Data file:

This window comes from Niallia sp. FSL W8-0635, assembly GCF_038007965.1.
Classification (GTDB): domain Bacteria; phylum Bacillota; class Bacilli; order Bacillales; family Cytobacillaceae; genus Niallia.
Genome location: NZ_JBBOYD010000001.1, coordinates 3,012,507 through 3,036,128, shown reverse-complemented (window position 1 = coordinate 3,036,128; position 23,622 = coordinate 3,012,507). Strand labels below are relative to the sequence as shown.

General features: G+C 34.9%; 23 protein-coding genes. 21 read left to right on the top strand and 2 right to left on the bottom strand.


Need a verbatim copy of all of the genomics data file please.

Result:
This window comes from Niallia sp. FSL W8-0635, assembly GCF_038007965.1.
Classification (GTDB): domain Bacteria; phylum Bacillota; class Bacilli; order Bacillales; family Cytobacillaceae; genus Niallia.
Genome location: NZ_JBBOYD010000001.1, coordinates 3,012,507 through 3,036,128, shown reverse-complemented (window position 1 = coordinate 3,036,128; position 23,622 = coordinate 3,012,507). Strand labels below are relative to the sequence as shown.

General features: G+C 34.9%; 23 protein-coding genes. 21 read left to right on the top strand and 2 right to left on the bottom strand.